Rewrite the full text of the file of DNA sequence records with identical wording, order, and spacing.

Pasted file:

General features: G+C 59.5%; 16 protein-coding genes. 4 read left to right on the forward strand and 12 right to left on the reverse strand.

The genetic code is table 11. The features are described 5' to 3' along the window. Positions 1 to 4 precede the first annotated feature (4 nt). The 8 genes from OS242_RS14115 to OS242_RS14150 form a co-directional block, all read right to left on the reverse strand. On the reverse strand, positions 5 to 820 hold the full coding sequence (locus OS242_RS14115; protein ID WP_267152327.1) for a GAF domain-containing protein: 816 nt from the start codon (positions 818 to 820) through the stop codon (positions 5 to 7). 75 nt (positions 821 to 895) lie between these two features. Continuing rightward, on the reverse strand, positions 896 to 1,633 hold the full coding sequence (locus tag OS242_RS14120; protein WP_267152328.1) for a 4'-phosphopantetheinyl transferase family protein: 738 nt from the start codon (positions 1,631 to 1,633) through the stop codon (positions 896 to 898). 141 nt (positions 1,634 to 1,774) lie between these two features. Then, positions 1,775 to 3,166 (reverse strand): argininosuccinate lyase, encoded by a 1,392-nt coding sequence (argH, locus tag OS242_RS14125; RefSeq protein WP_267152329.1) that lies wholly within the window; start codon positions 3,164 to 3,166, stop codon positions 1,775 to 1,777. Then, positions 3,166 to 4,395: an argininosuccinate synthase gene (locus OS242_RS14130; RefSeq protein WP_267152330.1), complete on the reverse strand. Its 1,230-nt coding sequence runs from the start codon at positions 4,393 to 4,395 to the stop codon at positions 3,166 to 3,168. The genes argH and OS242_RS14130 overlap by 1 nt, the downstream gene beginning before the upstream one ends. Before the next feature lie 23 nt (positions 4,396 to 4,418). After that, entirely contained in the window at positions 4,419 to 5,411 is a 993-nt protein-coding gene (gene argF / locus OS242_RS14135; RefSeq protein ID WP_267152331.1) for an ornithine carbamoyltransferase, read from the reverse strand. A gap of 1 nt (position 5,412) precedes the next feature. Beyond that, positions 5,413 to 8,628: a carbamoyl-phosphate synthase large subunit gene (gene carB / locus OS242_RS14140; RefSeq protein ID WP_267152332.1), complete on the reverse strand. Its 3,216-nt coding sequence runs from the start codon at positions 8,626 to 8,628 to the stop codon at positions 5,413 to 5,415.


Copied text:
General features: G+C 59.5%; 16 protein-coding genes. 4 read left to right on the forward strand and 12 right to left on the reverse strand.

The genetic code is table 11. The features are described 5' to 3' along the window. Positions 1 to 4 precede the first annotated feature (4 nt). The 8 genes from OS242_RS14115 to OS242_RS14150 form a co-directional block, all read right to left on the reverse strand. On the reverse strand, positions 5 to 820 hold the full coding sequence (locus OS242_RS14115; protein ID WP_267152327.1) for a GAF domain-containing protein: 816 nt from the start codon (positions 818 to 820) through the stop codon (positions 5 to 7). 75 nt (positions 821 to 895) lie between these two features. Continuing rightward, on the reverse strand, positions 896 to 1,633 hold the full coding sequence (locus tag OS242_RS14120; protein WP_267152328.1) for a 4'-phosphopantetheinyl transferase family protein: 738 nt from the start codon (positions 1,631 to 1,633) through the stop codon (positions 896 to 898). 141 nt (positions 1,634 to 1,774) lie between these two features. Then, positions 1,775 to 3,166 (reverse strand): argininosuccinate lyase, encoded by a 1,392-nt coding sequence (argH, locus tag OS242_RS14125; RefSeq protein WP_267152329.1) that lies wholly within the window; start codon positions 3,164 to 3,166, stop codon positions 1,775 to 1,777. Then, positions 3,166 to 4,395: an argininosuccinate synthase gene (locus OS242_RS14130; RefSeq protein WP_267152330.1), complete on the reverse strand. Its 1,230-nt coding sequence runs from the start codon at positions 4,393 to 4,395 to the stop codon at positions 3,166 to 3,168. The genes argH and OS242_RS14130 overlap by 1 nt, the downstream gene beginning before the upstream one ends. Before the next feature lie 23 nt (positions 4,396 to 4,418). After that, entirely contained in the window at positions 4,419 to 5,411 is a 993-nt protein-coding gene (gene argF / locus OS242_RS14135; RefSeq protein ID WP_267152331.1) for an ornithine carbamoyltransferase, read from the reverse strand. A gap of 1 nt (position 5,412) precedes the next feature. Beyond that, positions 5,413 to 8,628: a carbamoyl-phosphate synthase large subunit gene (gene carB / locus OS242_RS14140; RefSeq protein ID WP_267152332.1), complete on the reverse strand. Its 3,216-nt coding sequence runs from the start codon at positions 8,626 to 8,628 to the stop codon at positions 5,413 to 5,415.